United States District Court, D. New Mexico
GARY J. VELASQUEZ, Plaintiff,
KIRSTJEN M. NIELSEN, SECRETARY, DEPARTMENT OF HOMELAND SECURITY,  Defendant.
Jonathan H. Huerta, Roberto D. Ortega Attorney for Plaintiff,
Gary J. Velasquez
Roberto D. Ortega ASSISTANT UNITED STATES ATTORNEY Attorney
for the United States
MEMORANDUM OPINION AND ORDER
VÁZQUEZ UNITED STATES DISTRICT JUDGE
MATTER comes before the Court on Defendant's Motion to
Dismiss pursuant to Fed.R.Civ.P. 12(b)(6). [Doc. 8]. The
Court, having considered the Motion, briefs, relevant law and
being otherwise fully informed, finds that the Motion is
well-taken and will be granted.
Gary J. Velasquez is a former Course Developer/Instructor at
the Supervisory Border Patrol Agency for the Department of
Homeland Security (“DHS”). After an embolic
stroke, he was ordered to submit to a fitness for duty
examination, found to be unfit for duty based on cognitive
impairment, and asked to accept a separation. Ultimately, he
elected to take disability retirement. Plaintiff filed an EEO
Discrimination Complaint against DHS on June 7, 2011, and,
after receiving a Final Agency Decision, filed a Complaint
against DHS in this Court on March 14, 2012, in Case No.
12-CV-641-MCA (hereafter, the “2012 Case”). By
agreement of the parties, the case was dismissed with
prejudice on September 18, 2013. [2012 Case, Doc. 30].
December 16, 2016, Plaintiff filed the instant suit against
DHS (“2016 Complaint”) in this Court, based on
the same facts that gave rise to the first case. DHS filed a
Motion to Dismiss pursuant to Fed.R.Civ.P. 12(b)(6),
asserting (1) Plaintiff has alleged no facts supporting his
claim of age discrimination in Count 1; (2) Plaintiff's
lawsuit was not commenced within the time prescribed by the
applicable statute and EEOC regulations; and (3)
Plaintiff's claims are barred by the doctrine of res
judicata. [Doc. 8].
Allegations of the 2016 Complaint
2016 Complaint alleges that Plaintiff is a disabled male, a
citizen of the United States and a resident of Roswell, New
Mexico. [Doc. 1, ¶ 6]. He was formerly a Supervisory
Border Patrol Agency (BPA), GS-1896-13, and worked as a
Course Developer/Instructor (CD/I) at the Office of Training
and Development at the Customs and Border Patrol's
(“CBP”) academy in Artesia, New Mexico.
Id., ¶ 12. Plaintiff suffered an embolic stroke
and could not return to duty under doctor's orders until
January 2009. Id., ¶ 13. He was released to
work on a light duty status in or around January 2009, and
was assigned as a CD/I to the academy in Artesia.
Id., ¶ 14. In or about November 2009, CBP
transferred him to El Centro Sector in Indio, California, on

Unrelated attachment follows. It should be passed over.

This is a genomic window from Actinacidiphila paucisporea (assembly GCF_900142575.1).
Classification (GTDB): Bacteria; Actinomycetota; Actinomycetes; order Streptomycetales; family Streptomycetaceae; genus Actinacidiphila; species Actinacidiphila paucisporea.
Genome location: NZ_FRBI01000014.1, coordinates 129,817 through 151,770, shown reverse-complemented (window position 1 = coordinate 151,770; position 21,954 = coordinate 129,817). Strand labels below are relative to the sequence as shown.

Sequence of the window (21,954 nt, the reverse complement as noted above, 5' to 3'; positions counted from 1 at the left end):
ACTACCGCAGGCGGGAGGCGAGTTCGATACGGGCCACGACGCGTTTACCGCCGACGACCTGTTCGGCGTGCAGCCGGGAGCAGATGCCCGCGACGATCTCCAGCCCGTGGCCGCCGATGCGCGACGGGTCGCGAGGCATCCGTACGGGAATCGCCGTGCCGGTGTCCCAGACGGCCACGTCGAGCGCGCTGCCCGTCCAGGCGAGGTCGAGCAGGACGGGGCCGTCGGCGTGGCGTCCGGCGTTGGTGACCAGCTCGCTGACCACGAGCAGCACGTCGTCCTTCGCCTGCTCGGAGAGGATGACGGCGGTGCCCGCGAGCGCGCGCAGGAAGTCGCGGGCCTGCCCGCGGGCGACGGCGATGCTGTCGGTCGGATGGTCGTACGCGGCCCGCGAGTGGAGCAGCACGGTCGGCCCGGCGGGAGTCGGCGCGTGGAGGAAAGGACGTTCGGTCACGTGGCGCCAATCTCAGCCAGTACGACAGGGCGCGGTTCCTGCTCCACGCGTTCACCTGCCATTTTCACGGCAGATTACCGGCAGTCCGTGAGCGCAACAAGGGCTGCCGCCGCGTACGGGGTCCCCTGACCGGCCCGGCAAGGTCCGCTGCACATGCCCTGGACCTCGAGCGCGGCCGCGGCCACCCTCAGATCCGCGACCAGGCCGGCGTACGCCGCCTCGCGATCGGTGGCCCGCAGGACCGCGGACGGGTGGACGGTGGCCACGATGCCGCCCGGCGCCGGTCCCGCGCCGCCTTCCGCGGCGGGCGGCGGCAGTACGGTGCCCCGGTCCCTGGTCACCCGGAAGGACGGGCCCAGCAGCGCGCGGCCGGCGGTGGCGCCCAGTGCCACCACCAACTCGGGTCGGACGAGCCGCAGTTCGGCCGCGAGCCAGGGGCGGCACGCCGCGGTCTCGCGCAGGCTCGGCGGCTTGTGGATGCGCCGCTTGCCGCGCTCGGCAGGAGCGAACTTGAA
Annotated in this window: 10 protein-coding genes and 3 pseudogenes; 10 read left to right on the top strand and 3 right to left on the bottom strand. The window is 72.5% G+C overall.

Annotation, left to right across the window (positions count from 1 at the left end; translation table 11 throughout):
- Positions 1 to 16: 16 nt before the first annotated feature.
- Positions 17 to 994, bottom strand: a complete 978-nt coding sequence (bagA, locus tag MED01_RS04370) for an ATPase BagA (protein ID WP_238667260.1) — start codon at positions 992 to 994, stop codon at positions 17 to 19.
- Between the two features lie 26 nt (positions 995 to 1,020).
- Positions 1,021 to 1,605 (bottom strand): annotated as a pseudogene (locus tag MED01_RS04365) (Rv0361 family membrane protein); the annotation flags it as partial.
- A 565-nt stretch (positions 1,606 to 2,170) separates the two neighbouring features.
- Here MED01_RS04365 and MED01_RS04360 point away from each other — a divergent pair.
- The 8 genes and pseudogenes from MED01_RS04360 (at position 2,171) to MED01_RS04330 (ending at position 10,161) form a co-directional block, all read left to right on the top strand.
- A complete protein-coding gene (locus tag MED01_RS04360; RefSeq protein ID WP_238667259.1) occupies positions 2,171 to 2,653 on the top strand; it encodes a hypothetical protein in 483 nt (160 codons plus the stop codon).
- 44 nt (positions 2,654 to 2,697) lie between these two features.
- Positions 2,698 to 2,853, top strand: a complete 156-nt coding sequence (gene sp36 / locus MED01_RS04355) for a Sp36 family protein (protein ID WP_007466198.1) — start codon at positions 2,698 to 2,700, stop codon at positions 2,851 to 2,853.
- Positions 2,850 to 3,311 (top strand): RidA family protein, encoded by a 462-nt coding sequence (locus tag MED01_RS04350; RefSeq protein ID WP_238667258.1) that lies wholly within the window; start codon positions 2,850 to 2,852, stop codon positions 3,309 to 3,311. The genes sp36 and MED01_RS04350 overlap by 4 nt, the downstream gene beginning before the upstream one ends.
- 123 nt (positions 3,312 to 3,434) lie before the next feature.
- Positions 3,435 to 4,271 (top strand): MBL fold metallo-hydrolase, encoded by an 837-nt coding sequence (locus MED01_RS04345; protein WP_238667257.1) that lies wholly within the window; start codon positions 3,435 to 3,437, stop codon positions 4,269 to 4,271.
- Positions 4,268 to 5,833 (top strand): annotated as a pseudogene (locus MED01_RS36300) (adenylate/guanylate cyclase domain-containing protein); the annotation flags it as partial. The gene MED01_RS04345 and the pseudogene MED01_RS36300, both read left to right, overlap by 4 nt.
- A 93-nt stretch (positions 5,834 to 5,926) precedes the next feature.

light duty status. Id. On January 26, 2010,
Plaintiff was ordered to undergo a Fitness for Duty
Examination (“FFDE”). Id., ¶ 15. He
completed the FFDE on February 17, 2010; however,
Defendant's physicians were uncertain whether he had
cognitive impairments which would impede his abilities to
perform his duties. Id., ¶ 16.
April 18, 2010, Defendant reassigned Plaintiff to his
previous position at the U.S. Border Patrol Academy in
Artesia. Id., ¶ 17. He underwent a second FFDE
on May 7, 2010, where it was determined that he was not fit
for duty as a Supervisory BPA. Id., ¶ 18. On
July 1, 2010, Defendant revoked Plaintiff's authority to
carry a firearm. Id., ¶ 19. On January 4, 2011,
Defendant issued Plaintiff an Options Letter stating that it
could attempt to locate a position Defendant was qualified
for with his restrictions within the CPB, or that he could
apply for retirement disability. Id., ¶ 20.
was issued a Letter of Reprimand on February 22, 2011, for
Failure to Follow the Standard Physical Conditioning Program
Procedures. Id., ¶ 21. He initiated his rights
under the EEO process to file a complaint for physical
disability (cognitive impairment due to embolic stroke) and
for reprisal. Id., ¶ 22.
21, 2011, Defendant proposed Plaintiff's removal from CPB
because of physical disability. Id., ¶ 23. For
fear of being terminated, he took disability. Id.,
last day of work as a Border Patrol Agent was November 4,
2011. Id., ¶ 25. Id. He is currently
employed as a Physical Techniques Instructor at the Federal
Law Enforcement Training Center, DHS, Law Enforcement.
Id., ¶ 26.
Count One, Plaintiff alleges Defendant discriminated against
him because of his age and physical disability. Id.,
¶¶ 28-29. He contends that he was held to stricter
standards of performance and denied benefits of employment
accorded other employees. Id., ¶ 30.
Additionally, he asserts that he was treated dissimilarly
from other employees. Id., ¶ 31.
Count Two, Plaintiff alleges Defendant engaged in reprisal
and retaliation against him in violation of Title VII of the
Civil Rights Act and the Rehabilitation Act as a direct
result of his participation or assistance in prior EEOC
process. Id., ¶ 34.
seeks declaratory judgment that Defendant's acts violated
Title VII of the Civil Rights Act and the Rehabilitation Act
of 1964, as amended by the Civil Rights Act of 1991, 42
U.S.C. § 2000e, et seq. (“Title
VII”); and the Rehabilitation Act of 1973, as amended,
29 U.S.C. § 701, et seq., and the
Rehabilitation Act Amendments of 1992, Pub. L. No. 102-59
(Oct. 29, 1992) (“Rehabilitation Act”). He also
seeks compensatory damages, attorney's fees, court costs;
and prejudgment and post judgment interest. Id.,